In the past the links between further-education programmes and third-level were largely confined to courses offered within the institute of technology sector, but last year the university sector expanded its engagement with colleges of further education.

This trend is being driven in part by the realisation that students who excel in a particular discipline in further education are likely to progress successfully through a similar programme at third-level.

A database of such linked programmes is available on The most comprehensive source of all CAO and PLC course information is /

Practical skills

PLC programmes also offer opportunities to gain practical skills for employment in a trade or craft, such as auctioneering, hairdressing, beauty, or fire and ambulance services. For many, a practical skill acquired within the further education sector is a passport to a well-paid, secure job.

Those interested in a course offered through their local PLC colleges should visit their websites and explore their course offerings.

Places in further education courses are offered through an online application process on each institution’s website, as there is yet no central application process for the further-education sector. There may be a small application fee at that stage.

All applicants are called to interview to determine suitability. If candidates are deemed suitable, places are offered on a first-come, first-served basis in most cases, making it very difficult or impossible for new applicants to secure places later in the year.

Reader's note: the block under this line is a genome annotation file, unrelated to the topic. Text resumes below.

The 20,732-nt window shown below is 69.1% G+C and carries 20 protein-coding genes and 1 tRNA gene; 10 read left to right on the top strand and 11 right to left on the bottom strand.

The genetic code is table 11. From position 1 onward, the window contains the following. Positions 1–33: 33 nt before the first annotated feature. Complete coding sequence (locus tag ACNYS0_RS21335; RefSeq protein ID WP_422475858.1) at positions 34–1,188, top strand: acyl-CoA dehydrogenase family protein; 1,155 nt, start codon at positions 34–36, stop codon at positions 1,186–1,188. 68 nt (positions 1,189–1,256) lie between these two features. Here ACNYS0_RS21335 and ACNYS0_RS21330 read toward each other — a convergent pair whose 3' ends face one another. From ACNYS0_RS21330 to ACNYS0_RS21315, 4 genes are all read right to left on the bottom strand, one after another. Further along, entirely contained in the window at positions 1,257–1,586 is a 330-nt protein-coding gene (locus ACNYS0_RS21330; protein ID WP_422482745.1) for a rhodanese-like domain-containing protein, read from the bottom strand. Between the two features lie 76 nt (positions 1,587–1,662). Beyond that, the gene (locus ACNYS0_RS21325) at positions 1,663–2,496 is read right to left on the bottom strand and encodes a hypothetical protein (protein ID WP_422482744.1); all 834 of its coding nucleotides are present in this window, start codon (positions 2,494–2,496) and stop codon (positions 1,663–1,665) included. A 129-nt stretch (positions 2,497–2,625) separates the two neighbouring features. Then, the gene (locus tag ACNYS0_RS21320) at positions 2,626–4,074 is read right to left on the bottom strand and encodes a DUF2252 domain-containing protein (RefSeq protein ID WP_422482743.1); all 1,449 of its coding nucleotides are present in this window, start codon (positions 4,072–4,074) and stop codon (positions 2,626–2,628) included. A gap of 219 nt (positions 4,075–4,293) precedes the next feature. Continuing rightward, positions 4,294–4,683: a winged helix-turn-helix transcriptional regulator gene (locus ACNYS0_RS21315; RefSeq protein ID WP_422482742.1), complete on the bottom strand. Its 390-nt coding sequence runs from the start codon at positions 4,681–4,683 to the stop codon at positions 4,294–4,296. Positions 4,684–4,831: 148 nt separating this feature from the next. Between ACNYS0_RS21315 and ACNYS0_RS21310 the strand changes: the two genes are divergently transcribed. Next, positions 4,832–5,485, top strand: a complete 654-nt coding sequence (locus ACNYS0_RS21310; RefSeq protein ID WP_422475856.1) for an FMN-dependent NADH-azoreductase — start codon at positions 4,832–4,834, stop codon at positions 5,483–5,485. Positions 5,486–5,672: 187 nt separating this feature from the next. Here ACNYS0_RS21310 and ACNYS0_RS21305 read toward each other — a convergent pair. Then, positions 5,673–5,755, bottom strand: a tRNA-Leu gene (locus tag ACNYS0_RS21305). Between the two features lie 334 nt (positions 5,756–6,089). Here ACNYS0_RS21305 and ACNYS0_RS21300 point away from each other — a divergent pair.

Apprenticeships are also bouncing back, after the number collapsed during the recession.

While most of us are familiar with craft-type apprenticeships, there are many new programmes appearing.

These include apprenticeships in insurance practice, industrial electrical engineering, polymer processing technology, manufacturing technology and apprenticeships for manufacturing engineers, accounting technicians, commis chefs, and those in international financial services and ICT.

Further new apprenticeships are to be submitted for validation to Quality and Qualifications Ireland (QQI) shortly and, subject to successful validation, are expected to get under way this year. For more information, visit

Construction is also a big growth area. There is now a dedicated website managed by the Construction Industry Federation ( for young people interested in registering their interest in a particular trade. Prospective employers can contact them directly through this site.

Apprenticeships are going to be a big growth area. There are currently about 12,000 apprentices with 4,900 participating employers and there are plans to expand those numbers dramatically by the end of the decade.

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Time to start preparing for life after the Leaving Cert

Posted by Francis O' Toole on January 9, 2018

Don’t be overwhelmed by the challenge of choosing what to do after you leave school

Consider the evidence - decide what criteria you should factor into your decision. Photograph: iStockphoto.